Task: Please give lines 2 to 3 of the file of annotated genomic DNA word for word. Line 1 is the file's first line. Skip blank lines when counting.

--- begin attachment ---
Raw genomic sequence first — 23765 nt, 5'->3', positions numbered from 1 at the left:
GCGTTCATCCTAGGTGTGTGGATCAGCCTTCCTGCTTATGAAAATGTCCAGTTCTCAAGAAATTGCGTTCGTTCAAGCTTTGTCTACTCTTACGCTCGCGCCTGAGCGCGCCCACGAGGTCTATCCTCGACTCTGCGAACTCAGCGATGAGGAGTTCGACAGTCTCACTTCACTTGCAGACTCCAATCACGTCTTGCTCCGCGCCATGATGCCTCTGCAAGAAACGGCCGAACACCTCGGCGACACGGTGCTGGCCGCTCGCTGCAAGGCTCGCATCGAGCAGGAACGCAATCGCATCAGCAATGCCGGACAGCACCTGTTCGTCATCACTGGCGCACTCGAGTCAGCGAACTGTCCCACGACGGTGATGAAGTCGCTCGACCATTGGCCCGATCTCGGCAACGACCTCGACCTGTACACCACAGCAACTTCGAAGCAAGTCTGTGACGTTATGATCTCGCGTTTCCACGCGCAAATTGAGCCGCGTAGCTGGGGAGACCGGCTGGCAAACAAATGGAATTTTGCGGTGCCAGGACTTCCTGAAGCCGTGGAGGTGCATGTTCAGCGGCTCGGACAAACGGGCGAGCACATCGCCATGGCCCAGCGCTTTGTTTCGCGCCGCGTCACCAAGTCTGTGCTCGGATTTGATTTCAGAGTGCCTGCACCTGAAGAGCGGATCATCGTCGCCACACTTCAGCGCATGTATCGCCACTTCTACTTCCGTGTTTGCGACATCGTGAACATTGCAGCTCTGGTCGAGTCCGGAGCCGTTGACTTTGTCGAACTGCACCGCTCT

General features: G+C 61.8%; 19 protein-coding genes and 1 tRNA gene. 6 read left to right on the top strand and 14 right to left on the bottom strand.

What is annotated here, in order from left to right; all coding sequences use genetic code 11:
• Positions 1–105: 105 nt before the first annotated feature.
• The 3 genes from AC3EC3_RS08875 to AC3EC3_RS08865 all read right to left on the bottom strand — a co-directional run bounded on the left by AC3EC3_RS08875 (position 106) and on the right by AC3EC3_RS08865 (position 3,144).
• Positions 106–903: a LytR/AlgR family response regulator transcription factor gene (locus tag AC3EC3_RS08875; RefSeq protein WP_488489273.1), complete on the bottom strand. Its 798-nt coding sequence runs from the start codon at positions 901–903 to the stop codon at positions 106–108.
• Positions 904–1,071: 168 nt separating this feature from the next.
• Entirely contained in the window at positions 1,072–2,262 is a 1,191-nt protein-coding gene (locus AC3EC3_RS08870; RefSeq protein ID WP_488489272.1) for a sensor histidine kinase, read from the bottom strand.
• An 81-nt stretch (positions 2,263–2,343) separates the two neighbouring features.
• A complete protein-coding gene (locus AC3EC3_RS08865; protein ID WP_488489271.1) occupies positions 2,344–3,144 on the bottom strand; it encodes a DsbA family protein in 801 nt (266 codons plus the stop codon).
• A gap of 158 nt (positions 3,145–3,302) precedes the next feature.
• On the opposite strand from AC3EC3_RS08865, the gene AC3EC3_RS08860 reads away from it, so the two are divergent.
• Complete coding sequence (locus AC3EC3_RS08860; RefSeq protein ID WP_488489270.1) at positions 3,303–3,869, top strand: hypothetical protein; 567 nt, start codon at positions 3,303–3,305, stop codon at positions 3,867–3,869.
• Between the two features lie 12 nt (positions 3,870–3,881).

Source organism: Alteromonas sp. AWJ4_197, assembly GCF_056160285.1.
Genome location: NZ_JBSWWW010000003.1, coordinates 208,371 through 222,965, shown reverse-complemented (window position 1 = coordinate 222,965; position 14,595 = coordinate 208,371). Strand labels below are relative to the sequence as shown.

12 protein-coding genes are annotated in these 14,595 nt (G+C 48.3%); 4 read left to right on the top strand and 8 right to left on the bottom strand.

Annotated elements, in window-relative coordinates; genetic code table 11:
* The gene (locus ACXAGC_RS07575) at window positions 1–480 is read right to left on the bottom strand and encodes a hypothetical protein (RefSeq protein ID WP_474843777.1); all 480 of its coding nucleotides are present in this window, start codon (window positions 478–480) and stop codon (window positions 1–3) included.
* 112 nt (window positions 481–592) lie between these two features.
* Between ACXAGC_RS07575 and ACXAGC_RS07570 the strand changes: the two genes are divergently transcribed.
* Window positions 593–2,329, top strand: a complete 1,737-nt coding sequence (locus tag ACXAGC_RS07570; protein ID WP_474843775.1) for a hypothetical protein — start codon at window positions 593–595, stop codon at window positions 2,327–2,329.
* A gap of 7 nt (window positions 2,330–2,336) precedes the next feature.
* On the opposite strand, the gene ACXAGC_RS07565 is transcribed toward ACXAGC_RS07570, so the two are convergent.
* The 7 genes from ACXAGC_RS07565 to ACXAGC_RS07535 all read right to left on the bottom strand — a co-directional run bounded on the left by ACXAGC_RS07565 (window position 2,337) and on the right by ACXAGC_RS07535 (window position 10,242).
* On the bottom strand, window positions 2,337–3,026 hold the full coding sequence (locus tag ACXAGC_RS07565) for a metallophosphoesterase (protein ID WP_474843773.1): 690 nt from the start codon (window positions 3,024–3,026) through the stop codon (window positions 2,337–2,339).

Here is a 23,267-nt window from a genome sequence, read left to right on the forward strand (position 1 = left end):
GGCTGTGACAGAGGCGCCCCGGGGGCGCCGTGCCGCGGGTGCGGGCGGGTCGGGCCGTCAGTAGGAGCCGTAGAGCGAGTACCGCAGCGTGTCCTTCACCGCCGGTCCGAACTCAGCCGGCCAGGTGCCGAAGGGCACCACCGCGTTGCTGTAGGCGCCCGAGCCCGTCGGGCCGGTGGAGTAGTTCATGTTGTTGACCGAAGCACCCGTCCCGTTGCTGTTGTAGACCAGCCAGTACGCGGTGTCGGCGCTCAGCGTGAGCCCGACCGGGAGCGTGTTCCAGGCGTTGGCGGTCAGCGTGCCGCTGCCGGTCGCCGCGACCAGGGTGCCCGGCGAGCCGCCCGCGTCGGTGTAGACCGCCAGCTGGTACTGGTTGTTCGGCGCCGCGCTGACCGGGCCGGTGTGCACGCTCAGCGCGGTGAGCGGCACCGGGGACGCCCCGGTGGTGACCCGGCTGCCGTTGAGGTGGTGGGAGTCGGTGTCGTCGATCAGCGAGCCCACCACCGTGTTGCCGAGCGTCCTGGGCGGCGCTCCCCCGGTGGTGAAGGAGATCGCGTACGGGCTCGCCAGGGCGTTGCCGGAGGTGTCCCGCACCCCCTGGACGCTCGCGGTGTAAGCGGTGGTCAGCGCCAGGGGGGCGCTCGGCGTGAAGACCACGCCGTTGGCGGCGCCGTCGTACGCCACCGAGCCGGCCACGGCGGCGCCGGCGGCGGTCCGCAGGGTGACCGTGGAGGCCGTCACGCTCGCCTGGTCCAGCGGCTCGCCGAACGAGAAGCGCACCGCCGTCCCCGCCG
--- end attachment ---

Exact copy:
GCGTTCATCCTAGGTGTGTGGATCAGCCTTCCTGCTTATGAAAATGTCCAGTTCTCAAGAAATTGCGTTCGTTCAAGCTTTGTCTACTCTTACGCTCGCGCCTGAGCGCGCCCACGAGGTCTATCCTCGACTCTGCGAACTCAGCGATGAGGAGTTCGACAGTCTCACTTCACTTGCAGACTCCAATCACGTCTTGCTCCGCGCCATGATGCCTCTGCAAGAAACGGCCGAACACCTCGGCGACACGGTGCTGGCCGCTCGCTGCAAGGCTCGCATCGAGCAGGAACGCAATCGCATCAGCAATGCCGGACAGCACCTGTTCGTCATCACTGGCGCACTCGAGTCAGCGAACTGTCCCACGACGGTGATGAAGTCGCTCGACCATTGGCCCGATCTCGGCAACGACCTCGACCTGTACACCACAGCAACTTCGAAGCAAGTCTGTGACGTTATGATCTCGCGTTTCCACGCGCAAATTGAGCCGCGTAGCTGGGGAGACCGGCTGGCAAACAAATGGAATTTTGCGGTGCCAGGACTTCCTGAAGCCGTGGAGGTGCATGTTCAGCGGCTCGGACAAACGGGCGAGCACATCGCCATGGCCCAGCGCTTTGTTTCGCGCCGCGTCACCAAGTCTGTGCTCGGATTTGATTTCAGAGTGCCTGCACCTGAAGAGCGGATCATCGTCGCCACACTTCAGCGCATGTATCGCCACTTCTACTTCCGTGTTTGCGACATCGTGAACATTGCAGCTCTGGTCGAGTCCGGAGCCGTTGACTTTGTCGAACTGCACCGCTCT

General features: G+C 61.8%; 19 protein-coding genes and 1 tRNA gene. 6 read left to right on the top strand and 14 right to left on the bottom strand.